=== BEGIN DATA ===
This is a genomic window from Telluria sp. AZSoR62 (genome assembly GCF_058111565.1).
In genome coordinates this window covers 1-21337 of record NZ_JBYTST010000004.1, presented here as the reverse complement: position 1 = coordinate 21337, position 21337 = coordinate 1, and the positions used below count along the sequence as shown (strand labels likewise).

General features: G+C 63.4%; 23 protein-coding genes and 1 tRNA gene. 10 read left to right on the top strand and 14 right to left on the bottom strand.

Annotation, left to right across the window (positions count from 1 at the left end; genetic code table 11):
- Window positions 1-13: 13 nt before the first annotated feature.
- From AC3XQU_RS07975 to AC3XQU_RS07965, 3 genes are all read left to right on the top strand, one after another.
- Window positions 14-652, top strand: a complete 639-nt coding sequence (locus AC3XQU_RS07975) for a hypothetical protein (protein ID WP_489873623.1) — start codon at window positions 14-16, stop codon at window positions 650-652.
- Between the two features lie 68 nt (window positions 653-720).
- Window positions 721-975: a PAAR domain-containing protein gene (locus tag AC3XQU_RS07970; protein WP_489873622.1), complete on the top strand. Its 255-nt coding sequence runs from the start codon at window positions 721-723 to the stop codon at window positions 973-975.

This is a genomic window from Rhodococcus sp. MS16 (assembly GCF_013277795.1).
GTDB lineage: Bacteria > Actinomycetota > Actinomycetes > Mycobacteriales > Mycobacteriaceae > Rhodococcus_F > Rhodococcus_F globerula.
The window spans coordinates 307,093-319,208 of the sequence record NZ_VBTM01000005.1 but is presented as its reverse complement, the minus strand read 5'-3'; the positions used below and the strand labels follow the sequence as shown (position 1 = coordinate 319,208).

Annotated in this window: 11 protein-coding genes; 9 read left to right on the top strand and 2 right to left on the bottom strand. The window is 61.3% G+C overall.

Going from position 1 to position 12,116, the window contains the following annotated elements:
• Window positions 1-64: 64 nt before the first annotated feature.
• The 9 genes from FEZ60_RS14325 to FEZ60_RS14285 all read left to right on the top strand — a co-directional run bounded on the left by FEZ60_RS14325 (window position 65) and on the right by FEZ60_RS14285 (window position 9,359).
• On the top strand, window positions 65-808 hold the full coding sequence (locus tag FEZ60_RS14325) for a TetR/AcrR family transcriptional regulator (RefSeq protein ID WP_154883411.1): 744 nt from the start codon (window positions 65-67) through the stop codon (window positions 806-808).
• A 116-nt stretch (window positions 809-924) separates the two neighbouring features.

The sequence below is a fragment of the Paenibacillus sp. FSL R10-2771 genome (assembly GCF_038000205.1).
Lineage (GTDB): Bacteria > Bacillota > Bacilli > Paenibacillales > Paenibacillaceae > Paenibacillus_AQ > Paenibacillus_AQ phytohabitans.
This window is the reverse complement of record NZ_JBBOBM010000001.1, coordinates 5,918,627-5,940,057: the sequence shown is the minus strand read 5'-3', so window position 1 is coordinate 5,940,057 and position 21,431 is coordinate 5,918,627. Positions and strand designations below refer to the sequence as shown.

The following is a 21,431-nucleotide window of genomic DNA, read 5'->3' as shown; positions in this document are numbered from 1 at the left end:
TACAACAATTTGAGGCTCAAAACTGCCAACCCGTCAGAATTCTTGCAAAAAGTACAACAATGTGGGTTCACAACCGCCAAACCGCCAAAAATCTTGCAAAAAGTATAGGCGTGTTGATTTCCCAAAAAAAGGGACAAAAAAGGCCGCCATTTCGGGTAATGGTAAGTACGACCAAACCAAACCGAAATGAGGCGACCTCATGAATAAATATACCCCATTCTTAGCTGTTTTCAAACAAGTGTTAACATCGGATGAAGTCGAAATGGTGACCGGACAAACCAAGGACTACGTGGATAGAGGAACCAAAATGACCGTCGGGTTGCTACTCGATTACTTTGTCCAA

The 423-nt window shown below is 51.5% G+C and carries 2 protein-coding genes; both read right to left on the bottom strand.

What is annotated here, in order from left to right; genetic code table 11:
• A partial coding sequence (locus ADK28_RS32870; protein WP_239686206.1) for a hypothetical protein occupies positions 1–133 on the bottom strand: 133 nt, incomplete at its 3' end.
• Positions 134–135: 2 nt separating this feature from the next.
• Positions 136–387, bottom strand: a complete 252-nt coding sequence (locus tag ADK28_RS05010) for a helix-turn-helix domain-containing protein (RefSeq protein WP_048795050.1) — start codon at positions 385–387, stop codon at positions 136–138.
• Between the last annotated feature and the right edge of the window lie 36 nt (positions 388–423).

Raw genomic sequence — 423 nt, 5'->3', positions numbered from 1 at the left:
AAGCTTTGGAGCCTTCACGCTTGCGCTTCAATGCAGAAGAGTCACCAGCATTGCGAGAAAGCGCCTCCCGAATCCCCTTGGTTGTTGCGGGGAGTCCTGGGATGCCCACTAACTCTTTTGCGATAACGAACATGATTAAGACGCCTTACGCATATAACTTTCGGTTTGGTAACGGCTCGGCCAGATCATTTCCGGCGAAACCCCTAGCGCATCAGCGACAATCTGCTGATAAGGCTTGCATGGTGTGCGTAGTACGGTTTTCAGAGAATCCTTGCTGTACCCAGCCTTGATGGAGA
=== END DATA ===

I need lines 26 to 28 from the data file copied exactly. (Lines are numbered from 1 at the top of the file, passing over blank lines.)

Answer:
• A partial coding sequence (locus ADK28_RS32870; protein WP_239686206.1) for a hypothetical protein occupies positions 1–133 on the bottom strand: 133 nt, incomplete at its 3' end.
• Positions 134–135: 2 nt separating this feature from the next.
• Positions 136–387, bottom strand: a complete 252-nt coding sequence (locus tag ADK28_RS05010) for a helix-turn-helix domain-containing protein (RefSeq protein WP_048795050.1) — start codon at positions 385–387, stop codon at positions 136–138.